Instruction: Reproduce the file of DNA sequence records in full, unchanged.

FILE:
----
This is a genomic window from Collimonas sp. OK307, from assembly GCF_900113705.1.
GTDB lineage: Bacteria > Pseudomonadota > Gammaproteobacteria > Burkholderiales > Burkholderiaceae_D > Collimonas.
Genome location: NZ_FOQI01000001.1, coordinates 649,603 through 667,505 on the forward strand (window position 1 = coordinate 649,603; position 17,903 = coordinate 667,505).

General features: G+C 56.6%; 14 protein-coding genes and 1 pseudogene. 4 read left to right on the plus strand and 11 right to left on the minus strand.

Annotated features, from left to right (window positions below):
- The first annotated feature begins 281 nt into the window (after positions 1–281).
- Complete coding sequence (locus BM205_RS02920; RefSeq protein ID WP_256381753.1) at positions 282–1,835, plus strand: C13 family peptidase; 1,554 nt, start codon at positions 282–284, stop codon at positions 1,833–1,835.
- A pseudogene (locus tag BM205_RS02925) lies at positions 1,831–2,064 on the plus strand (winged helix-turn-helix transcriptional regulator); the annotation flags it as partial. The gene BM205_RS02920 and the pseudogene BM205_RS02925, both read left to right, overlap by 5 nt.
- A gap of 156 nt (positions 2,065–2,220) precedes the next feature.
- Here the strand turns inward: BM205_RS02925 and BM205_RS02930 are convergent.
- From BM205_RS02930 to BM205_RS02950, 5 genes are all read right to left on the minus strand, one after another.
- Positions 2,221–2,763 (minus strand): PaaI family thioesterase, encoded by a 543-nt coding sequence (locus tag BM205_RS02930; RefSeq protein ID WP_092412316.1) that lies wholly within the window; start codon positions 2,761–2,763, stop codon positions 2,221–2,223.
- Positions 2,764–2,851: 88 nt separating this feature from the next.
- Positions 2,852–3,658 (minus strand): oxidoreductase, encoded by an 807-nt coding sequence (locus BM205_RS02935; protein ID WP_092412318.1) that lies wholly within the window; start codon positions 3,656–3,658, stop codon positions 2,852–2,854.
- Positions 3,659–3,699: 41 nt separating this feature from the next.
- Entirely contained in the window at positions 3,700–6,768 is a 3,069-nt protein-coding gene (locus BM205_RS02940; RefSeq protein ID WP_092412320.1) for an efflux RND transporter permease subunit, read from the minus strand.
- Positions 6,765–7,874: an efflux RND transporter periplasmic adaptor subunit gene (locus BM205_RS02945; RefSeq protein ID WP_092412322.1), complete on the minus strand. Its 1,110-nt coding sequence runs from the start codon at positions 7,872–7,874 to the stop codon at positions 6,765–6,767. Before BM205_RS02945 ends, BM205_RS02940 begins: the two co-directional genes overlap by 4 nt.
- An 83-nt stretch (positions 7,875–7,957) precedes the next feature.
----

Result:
This is a genomic window from Collimonas sp. OK307, from assembly GCF_900113705.1.
GTDB lineage: Bacteria > Pseudomonadota > Gammaproteobacteria > Burkholderiales > Burkholderiaceae_D > Collimonas.
Genome location: NZ_FOQI01000001.1, coordinates 649,603 through 667,505 on the forward strand (window position 1 = coordinate 649,603; position 17,903 = coordinate 667,505).

General features: G+C 56.6%; 14 protein-coding genes and 1 pseudogene. 4 read left to right on the plus strand and 11 right to left on the minus strand.

Annotated features, from left to right (window positions below):
- The first annotated feature begins 281 nt into the window (after positions 1–281).
- Complete coding sequence (locus BM205_RS02920; RefSeq protein ID WP_256381753.1) at positions 282–1,835, plus strand: C13 family peptidase; 1,554 nt, start codon at positions 282–284, stop codon at positions 1,833–1,835.
- A pseudogene (locus tag BM205_RS02925) lies at positions 1,831–2,064 on the plus strand (winged helix-turn-helix transcriptional regulator); the annotation flags it as partial. The gene BM205_RS02920 and the pseudogene BM205_RS02925, both read left to right, overlap by 5 nt.
- A gap of 156 nt (positions 2,065–2,220) precedes the next feature.
- Here the strand turns inward: BM205_RS02925 and BM205_RS02930 are convergent.
- From BM205_RS02930 to BM205_RS02950, 5 genes are all read right to left on the minus strand, one after another.
- Positions 2,221–2,763 (minus strand): PaaI family thioesterase, encoded by a 543-nt coding sequence (locus tag BM205_RS02930; RefSeq protein ID WP_092412316.1) that lies wholly within the window; start codon positions 2,761–2,763, stop codon positions 2,221–2,223.
- Positions 2,764–2,851: 88 nt separating this feature from the next.
- Positions 2,852–3,658 (minus strand): oxidoreductase, encoded by an 807-nt coding sequence (locus BM205_RS02935; protein ID WP_092412318.1) that lies wholly within the window; start codon positions 3,656–3,658, stop codon positions 2,852–2,854.
- Positions 3,659–3,699: 41 nt separating this feature from the next.
- Entirely contained in the window at positions 3,700–6,768 is a 3,069-nt protein-coding gene (locus BM205_RS02940; RefSeq protein ID WP_092412320.1) for an efflux RND transporter permease subunit, read from the minus strand.
- Positions 6,765–7,874: an efflux RND transporter periplasmic adaptor subunit gene (locus BM205_RS02945; RefSeq protein ID WP_092412322.1), complete on the minus strand. Its 1,110-nt coding sequence runs from the start codon at positions 7,872–7,874 to the stop codon at positions 6,765–6,767. Before BM205_RS02945 ends, BM205_RS02940 begins: the two co-directional genes overlap by 4 nt.
- An 83-nt stretch (positions 7,875–7,957) precedes the next feature.